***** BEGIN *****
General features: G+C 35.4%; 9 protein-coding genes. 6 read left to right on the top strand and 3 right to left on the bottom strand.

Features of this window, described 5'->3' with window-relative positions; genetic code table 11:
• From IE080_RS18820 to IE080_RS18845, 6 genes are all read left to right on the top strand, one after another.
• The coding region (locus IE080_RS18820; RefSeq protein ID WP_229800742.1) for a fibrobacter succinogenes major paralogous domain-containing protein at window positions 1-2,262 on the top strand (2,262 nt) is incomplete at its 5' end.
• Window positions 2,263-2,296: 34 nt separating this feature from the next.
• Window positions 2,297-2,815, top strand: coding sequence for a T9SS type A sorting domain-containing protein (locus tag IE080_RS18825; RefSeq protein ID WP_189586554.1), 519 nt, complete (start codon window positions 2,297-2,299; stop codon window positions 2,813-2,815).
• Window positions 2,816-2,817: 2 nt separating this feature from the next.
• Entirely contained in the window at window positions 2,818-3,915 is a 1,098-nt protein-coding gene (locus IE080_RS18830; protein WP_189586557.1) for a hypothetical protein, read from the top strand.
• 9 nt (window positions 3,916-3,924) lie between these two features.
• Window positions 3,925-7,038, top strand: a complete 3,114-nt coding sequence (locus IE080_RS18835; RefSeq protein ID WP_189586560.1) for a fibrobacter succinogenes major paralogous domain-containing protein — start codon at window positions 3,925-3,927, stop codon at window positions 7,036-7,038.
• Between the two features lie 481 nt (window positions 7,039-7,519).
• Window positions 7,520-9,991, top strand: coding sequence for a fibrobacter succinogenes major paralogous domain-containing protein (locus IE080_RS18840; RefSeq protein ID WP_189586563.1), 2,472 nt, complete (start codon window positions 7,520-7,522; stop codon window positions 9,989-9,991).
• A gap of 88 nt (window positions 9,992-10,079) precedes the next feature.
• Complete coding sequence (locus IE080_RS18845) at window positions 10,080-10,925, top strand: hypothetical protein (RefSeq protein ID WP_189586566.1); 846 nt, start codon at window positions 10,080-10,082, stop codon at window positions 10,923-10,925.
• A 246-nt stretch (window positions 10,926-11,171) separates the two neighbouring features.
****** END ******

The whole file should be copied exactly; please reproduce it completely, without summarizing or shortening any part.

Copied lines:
General features: G+C 35.4%; 9 protein-coding genes. 6 read left to right on the top strand and 3 right to left on the bottom strand.

Features of this window, described 5'->3' with window-relative positions; genetic code table 11:
• From IE080_RS18820 to IE080_RS18845, 6 genes are all read left to right on the top strand, one after another.
• The coding region (locus IE080_RS18820; RefSeq protein ID WP_229800742.1) for a fibrobacter succinogenes major paralogous domain-containing protein at window positions 1-2,262 on the top strand (2,262 nt) is incomplete at its 5' end.
• Window positions 2,263-2,296: 34 nt separating this feature from the next.
• Window positions 2,297-2,815, top strand: coding sequence for a T9SS type A sorting domain-containing protein (locus tag IE080_RS18825; RefSeq protein ID WP_189586554.1), 519 nt, complete (start codon window positions 2,297-2,299; stop codon window positions 2,813-2,815).
• Window positions 2,816-2,817: 2 nt separating this feature from the next.
• Entirely contained in the window at window positions 2,818-3,915 is a 1,098-nt protein-coding gene (locus IE080_RS18830; protein WP_189586557.1) for a hypothetical protein, read from the top strand.
• 9 nt (window positions 3,916-3,924) lie between these two features.
• Window positions 3,925-7,038, top strand: a complete 3,114-nt coding sequence (locus IE080_RS18835; RefSeq protein ID WP_189586560.1) for a fibrobacter succinogenes major paralogous domain-containing protein — start codon at window positions 3,925-3,927, stop codon at window positions 7,036-7,038.
• Between the two features lie 481 nt (window positions 7,039-7,519).
• Window positions 7,520-9,991, top strand: coding sequence for a fibrobacter succinogenes major paralogous domain-containing protein (locus IE080_RS18840; RefSeq protein ID WP_189586563.1), 2,472 nt, complete (start codon window positions 7,520-7,522; stop codon window positions 9,989-9,991).
• A gap of 88 nt (window positions 9,992-10,079) precedes the next feature.
• Complete coding sequence (locus IE080_RS18845) at window positions 10,080-10,925, top strand: hypothetical protein (RefSeq protein ID WP_189586566.1); 846 nt, start codon at window positions 10,080-10,082, stop codon at window positions 10,923-10,925.
• A 246-nt stretch (window positions 10,926-11,171) separates the two neighbouring features.